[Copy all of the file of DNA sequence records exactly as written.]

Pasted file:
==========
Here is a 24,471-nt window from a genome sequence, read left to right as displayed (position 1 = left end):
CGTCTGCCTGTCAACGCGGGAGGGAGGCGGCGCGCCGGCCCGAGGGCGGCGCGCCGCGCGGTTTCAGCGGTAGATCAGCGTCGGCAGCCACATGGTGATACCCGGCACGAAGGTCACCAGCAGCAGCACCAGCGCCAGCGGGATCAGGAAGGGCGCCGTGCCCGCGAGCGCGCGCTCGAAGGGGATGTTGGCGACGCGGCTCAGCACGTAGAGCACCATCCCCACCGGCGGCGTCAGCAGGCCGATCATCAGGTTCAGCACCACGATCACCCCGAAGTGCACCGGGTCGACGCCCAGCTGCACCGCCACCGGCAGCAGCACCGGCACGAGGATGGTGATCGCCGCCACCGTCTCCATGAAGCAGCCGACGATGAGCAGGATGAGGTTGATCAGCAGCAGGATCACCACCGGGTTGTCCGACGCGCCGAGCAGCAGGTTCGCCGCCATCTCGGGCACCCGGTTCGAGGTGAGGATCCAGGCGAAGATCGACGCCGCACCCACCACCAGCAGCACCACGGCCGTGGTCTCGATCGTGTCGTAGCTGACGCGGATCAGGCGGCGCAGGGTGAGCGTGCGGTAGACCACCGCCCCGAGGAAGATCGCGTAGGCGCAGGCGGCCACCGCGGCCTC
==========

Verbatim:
Here is a 24,471-nt window from a genome sequence, read left to right as displayed (position 1 = left end):
CGTCTGCCTGTCAACGCGGGAGGGAGGCGGCGCGCCGGCCCGAGGGCGGCGCGCCGCGCGGTTTCAGCGGTAGATCAGCGTCGGCAGCCACATGGTGATACCCGGCACGAAGGTCACCAGCAGCAGCACCAGCGCCAGCGGGATCAGGAAGGGCGCCGTGCCCGCGAGCGCGCGCTCGAAGGGGATGTTGGCGACGCGGCTCAGCACGTAGAGCACCATCCCCACCGGCGGCGTCAGCAGGCCGATCATCAGGTTCAGCACCACGATCACCCCGAAGTGCACCGGGTCGACGCCCAGCTGCACCGCCACCGGCAGCAGCACCGGCACGAGGATGGTGATCGCCGCCACCGTCTCCATGAAGCAGCCGACGATGAGCAGGATGAGGTTGATCAGCAGCAGGATCACCACCGGGTTGTCCGACGCGCCGAGCAGCAGGTTCGCCGCCATCTCGGGCACCCGGTTCGAGGTGAGGATCCAGGCGAAGATCGACGCCGCACCCACCACCAGCAGCACCACGGCCGTGGTCTCGATCGTGTCGTAGCTGACGCGGATCAGGCGGCGCAGGGTGAGCGTGCGGTAGACCACCGCCCCGAGGAAGATCGCGTAGGCGCAGGCGGCCACCGCGGCCTC